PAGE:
Design to minimize. Use the least amount of material to meet your needs; create the least waste possible.
- Renovate or expand an existing house rather than build new from scratch to avoid unnecessary expense, high energy costs, and maybe even urban sprawl.
- Favor building materials made from recycled and renewable products, like fabric made from soda bottles or flooring made from bamboo.
- Use salvaged and reclaimed materials, like plumbing fixtures, cabinets, windows and doors.
- Build with locally-produced products to reduce the environmental impacts of long-distance transportation.
- Recycle or donate excess materials. Habitat for Humanity accepts a wide variety of household items; so does your local Salvation Army.
Building a new house? Before you do, visit www.greenhomebuilding.com or read the Green Affordable Housing Guide from the state of Minnesota for excellent overviews of your earth-friendly options. American Lung Association's HealthHouse includes a list of builders and ways to create a more comfortable indoor environment.
- Remodeling? These green tips from the state of Minnesota or this great series of guides from the city of Seattle will help. You'll learn how to hire design and building professionals, use salvaged materials when you renovate, and choose paint that won't give you a headache.
- Need energy-efficient builders, as well as appliances? Check in with the U.S. EPA Energy Star program. Then hustle on over to the Department of Housing and Urban Development's Energy-Efficient Rehab Advisor. In about five seconds this on-line calculator will tell you how much money you'll save by incorporating energy-efficiency measures into room-by-room renovations. If you want even more info, read these Home Energy Briefs from the Rocky Mountain Institute.
- Want eco-tips specific to your region plus product information for a healthier home? Check out the Green Home Guide.
For one-stop shopping, try:
Seattle's Environmental Home Center, a comprehensive source for sustainable building materials including flooring, cabinets, countertops, paints and finishes, caulks and adhesives, bedding and bath accessories, lumber, insulation and roofing.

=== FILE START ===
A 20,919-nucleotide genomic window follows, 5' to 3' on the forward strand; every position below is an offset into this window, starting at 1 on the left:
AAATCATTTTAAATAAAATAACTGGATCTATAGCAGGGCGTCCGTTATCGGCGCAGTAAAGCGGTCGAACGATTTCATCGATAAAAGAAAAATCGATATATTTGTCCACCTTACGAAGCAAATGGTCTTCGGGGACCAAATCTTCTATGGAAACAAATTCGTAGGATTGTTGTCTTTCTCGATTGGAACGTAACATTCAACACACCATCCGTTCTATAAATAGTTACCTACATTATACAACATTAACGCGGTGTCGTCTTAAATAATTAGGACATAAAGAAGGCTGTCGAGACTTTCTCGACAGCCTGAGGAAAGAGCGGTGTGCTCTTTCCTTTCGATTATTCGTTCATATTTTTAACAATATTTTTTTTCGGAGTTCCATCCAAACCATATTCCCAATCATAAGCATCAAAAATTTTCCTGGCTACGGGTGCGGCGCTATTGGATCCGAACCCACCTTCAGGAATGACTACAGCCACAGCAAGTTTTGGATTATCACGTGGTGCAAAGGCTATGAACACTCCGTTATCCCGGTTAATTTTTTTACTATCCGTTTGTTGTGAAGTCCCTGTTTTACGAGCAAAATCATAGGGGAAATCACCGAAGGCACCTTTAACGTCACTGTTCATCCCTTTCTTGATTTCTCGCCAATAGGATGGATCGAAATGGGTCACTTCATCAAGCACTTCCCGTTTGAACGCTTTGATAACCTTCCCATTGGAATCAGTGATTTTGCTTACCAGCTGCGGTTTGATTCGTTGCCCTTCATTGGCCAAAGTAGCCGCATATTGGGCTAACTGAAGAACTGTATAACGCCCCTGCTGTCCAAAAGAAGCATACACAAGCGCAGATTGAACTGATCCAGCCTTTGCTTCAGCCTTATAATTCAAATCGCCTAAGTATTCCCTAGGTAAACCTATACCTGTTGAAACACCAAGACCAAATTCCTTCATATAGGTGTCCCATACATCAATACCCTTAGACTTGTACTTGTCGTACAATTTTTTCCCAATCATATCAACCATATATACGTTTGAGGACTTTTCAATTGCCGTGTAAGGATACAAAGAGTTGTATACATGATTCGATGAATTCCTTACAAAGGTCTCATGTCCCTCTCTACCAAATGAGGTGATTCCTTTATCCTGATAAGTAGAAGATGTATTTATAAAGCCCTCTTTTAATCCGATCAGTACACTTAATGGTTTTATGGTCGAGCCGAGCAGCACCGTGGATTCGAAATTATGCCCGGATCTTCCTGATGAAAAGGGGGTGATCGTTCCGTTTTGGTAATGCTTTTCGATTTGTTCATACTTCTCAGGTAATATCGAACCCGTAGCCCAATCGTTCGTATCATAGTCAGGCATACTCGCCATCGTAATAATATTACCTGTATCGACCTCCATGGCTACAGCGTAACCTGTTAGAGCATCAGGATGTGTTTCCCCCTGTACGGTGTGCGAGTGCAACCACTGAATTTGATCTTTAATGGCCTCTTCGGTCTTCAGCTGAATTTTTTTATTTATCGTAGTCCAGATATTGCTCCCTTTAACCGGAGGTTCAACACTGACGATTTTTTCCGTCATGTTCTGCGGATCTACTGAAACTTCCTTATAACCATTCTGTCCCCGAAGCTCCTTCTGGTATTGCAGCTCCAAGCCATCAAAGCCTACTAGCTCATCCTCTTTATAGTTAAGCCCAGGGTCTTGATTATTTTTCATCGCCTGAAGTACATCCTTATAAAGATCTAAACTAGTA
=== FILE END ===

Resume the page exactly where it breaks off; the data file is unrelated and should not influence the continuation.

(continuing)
Twin Cities (MN) Green Building Products Retailers Directory , a 15-page listing of earth-friendly products available in-store and on-line.
www.GreenerBuilding.org , a well-organized site offering building products, local dealers, and helpful programs near you.
Lumber: Consider alternatives to lumber treated with arsenic and other toxic preservatives, like ACQ-treated wood . Steel and concrete may be substituted for structural applications. Plastic lumber is another option. For more information, read Treated Wood: Use, Disposal and Alternatives for Homeowners
Straw Bales : Straw bale construction seems to be all the rage in some parts of the country because it's so energy-efficient and earth friendly. If you're interested in using big bales of dense straw to build a home or addition, you can get more information from Green Builder or Strawlocator , a national ad-based service listing suppliers of straw bale tools and materials.
Cabinets: Manufactured cabinets rely on particle board that may outgas formaldehyde, a toxic chemical many people find difficult to tolerate. Alternatives include cabinets made from solid wood, or "prime board," a material made from wheat straw that is more environmentally friendly than particle board.